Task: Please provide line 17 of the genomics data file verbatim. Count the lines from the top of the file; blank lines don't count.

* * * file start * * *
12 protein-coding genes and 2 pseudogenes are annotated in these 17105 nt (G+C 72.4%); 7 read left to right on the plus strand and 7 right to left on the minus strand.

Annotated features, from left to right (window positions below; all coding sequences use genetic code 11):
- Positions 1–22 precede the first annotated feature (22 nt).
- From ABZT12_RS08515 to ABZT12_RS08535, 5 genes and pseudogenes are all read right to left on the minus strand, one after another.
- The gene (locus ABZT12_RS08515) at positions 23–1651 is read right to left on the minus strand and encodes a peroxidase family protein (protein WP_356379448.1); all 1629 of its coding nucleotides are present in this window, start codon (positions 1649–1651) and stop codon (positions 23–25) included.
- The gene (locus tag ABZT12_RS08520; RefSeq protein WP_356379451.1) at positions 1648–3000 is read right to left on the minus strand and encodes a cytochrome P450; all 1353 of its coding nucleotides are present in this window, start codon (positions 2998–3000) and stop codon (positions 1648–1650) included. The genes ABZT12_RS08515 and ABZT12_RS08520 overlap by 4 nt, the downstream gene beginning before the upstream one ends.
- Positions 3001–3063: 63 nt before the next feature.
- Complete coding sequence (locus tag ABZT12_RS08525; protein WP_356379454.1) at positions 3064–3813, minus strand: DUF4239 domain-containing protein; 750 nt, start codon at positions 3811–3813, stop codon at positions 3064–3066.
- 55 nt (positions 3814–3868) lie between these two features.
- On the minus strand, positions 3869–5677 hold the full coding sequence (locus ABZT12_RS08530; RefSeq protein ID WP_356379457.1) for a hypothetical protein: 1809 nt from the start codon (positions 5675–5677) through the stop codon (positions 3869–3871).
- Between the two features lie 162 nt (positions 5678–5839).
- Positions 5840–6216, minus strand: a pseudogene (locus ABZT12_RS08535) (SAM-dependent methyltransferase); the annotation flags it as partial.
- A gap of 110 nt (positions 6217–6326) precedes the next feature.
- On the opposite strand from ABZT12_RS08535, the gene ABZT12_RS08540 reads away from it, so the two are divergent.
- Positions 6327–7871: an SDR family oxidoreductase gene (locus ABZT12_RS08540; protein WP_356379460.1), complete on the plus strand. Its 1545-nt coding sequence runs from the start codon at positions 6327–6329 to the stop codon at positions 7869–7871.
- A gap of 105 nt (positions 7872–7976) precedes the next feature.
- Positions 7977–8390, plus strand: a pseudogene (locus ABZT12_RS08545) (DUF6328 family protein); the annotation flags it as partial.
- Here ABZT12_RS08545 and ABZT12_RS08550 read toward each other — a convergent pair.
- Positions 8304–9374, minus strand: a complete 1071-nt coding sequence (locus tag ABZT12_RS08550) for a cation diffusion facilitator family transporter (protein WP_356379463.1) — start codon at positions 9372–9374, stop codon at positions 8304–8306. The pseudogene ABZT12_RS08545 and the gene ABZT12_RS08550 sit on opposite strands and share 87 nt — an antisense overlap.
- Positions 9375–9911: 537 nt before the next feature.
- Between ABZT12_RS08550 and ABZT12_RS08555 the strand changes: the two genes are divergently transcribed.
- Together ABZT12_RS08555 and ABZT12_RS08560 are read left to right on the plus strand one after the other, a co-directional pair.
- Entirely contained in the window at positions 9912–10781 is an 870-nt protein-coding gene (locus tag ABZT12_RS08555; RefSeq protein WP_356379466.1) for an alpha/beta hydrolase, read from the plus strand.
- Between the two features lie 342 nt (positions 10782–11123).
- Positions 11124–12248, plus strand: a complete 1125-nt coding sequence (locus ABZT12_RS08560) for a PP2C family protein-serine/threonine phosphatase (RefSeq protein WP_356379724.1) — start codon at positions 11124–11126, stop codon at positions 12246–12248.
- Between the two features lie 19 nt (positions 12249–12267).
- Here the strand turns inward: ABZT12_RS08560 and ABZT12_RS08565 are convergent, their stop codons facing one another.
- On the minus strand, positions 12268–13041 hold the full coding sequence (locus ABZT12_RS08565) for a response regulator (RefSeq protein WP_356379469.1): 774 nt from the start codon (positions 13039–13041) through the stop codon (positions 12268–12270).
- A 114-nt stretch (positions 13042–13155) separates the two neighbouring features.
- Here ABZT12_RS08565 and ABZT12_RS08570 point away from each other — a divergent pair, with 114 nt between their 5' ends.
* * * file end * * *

- Positions 7977–8390, plus strand: a pseudogene (locus ABZT12_RS08545) (DUF6328 family protein); the annotation flags it as partial.